I delighted in reading both Animal Farm and 1984 a few years ago, and I can definitely agree with their status as timeless classics. Numerous criticisms can, however, be made of the Orwellian worldview reflected in these books, but the error that struck me most was Orwell’s limited conception of liberty in exclusively the negative sense. Orwell, like Enlightenment and libertarian thinkers, saw liberty – the central theme of his magnum opus – as the lack of external restrictions on possible human choices; i.e. freedom is defined by the least number of actions forbidden to humans. This negative conception of liberty’s shortcoming fails to take into account the decisive impact of bondages, addictions, and spiritual slavery on human life. Contrast this with the traditionalist, positive conception of liberty: liberty as the ability to act according to one’s will and for the benefit of oneself and others. This is the true liberty of God’s Law, and the liberty Christ brings us (John 8:36).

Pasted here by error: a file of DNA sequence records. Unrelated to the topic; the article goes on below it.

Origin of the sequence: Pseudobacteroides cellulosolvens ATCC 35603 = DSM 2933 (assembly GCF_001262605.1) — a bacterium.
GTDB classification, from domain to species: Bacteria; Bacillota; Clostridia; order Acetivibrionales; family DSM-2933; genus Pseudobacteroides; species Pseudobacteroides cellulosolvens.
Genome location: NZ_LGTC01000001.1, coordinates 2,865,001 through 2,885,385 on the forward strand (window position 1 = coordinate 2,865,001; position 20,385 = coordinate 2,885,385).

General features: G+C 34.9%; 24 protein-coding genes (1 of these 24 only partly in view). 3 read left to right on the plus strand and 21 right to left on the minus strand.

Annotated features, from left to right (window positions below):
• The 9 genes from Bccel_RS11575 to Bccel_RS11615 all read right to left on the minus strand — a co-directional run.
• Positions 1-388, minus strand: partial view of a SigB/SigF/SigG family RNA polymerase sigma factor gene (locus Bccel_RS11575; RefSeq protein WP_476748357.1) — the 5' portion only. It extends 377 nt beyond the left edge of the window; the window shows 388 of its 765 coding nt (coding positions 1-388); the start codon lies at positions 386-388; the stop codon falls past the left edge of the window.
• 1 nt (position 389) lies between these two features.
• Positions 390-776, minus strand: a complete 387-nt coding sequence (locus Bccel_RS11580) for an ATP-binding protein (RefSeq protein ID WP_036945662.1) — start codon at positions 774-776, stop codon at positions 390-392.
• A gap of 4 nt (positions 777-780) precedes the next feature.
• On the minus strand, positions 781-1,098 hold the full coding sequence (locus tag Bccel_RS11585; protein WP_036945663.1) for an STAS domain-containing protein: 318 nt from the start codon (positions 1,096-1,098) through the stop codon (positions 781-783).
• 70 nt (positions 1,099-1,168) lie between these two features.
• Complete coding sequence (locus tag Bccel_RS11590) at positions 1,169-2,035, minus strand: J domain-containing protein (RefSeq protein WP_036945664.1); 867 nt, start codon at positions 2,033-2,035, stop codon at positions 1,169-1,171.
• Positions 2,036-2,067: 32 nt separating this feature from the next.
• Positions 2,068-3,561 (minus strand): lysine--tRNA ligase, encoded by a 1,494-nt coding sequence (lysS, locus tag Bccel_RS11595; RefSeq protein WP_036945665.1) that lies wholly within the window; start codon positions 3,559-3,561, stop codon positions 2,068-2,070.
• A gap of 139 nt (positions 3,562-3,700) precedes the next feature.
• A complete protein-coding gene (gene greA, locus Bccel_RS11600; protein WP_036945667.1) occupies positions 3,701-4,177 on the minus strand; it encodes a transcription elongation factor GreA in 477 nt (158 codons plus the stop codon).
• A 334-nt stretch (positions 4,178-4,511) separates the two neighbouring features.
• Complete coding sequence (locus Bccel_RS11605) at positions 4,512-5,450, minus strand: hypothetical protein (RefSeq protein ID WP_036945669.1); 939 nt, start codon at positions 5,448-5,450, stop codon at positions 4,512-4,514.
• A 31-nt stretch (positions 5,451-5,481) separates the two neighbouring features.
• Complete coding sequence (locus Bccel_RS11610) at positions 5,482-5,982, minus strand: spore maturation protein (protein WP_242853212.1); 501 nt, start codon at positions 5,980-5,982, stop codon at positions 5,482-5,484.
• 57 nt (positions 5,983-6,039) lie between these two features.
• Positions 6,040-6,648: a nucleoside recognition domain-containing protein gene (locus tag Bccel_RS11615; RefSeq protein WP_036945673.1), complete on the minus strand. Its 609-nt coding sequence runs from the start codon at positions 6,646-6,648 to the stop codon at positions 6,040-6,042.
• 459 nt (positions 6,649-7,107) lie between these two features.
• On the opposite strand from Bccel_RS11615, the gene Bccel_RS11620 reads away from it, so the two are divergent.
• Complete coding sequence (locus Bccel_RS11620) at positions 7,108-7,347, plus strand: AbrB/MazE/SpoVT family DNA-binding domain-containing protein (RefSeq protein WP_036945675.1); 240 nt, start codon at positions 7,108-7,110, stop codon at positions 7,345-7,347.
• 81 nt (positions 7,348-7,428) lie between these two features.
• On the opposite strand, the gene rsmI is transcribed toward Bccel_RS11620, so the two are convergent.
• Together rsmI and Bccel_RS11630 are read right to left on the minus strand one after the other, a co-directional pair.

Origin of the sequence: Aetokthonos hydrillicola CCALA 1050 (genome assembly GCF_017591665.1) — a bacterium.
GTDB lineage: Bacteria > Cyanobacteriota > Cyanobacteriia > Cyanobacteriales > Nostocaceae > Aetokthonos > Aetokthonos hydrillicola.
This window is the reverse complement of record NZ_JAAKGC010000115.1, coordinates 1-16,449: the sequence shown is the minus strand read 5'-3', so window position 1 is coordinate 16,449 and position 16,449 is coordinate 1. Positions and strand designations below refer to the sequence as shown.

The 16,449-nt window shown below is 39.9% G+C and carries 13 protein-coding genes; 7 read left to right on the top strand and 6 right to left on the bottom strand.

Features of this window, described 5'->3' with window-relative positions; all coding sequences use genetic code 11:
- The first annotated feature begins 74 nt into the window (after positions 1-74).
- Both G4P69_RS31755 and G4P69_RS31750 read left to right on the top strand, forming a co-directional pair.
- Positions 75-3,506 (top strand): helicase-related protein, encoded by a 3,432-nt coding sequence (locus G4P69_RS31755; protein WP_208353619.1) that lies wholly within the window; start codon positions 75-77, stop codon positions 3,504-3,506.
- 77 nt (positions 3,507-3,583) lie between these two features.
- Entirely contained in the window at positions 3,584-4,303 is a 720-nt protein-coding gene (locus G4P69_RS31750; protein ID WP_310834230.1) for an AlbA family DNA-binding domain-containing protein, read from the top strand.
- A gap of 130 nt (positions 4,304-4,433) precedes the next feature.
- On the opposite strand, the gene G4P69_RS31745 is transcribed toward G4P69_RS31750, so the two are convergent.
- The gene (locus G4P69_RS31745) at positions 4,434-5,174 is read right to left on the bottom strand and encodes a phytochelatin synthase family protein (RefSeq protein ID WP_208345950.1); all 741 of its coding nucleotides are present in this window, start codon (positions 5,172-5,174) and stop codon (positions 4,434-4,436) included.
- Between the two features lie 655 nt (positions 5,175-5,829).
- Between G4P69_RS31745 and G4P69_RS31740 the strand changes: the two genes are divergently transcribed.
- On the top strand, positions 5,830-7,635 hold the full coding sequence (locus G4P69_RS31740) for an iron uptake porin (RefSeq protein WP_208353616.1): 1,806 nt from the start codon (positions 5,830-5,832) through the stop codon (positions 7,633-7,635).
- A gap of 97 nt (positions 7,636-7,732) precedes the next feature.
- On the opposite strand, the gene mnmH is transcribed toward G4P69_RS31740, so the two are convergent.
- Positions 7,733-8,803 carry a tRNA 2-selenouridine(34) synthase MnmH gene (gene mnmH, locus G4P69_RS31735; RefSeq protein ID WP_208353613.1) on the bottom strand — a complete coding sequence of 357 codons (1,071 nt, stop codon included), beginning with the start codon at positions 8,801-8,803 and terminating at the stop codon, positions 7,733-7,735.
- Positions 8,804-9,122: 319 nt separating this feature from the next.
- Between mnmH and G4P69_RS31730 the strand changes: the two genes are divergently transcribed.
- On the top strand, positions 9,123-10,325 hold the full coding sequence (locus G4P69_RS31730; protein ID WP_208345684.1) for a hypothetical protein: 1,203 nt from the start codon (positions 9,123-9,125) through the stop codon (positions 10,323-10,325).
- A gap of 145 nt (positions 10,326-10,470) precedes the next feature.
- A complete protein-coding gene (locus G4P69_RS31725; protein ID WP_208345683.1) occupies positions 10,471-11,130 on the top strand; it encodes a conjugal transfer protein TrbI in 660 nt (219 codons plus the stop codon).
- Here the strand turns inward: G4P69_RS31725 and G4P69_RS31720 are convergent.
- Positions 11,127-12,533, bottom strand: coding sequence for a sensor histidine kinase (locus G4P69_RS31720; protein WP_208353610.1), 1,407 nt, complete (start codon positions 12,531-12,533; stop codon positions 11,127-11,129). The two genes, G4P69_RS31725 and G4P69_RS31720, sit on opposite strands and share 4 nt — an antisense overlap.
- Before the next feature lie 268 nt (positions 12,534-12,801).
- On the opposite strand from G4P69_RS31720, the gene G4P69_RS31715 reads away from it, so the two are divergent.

Orwell’s liberal thinking particularly shines through in an essay he wrote immediately following WWII, entitled “Notes on Nationalism,” intended as an apologetic against nationalism. This essay’s main rhetorical strategy is to equate and draw parallels …
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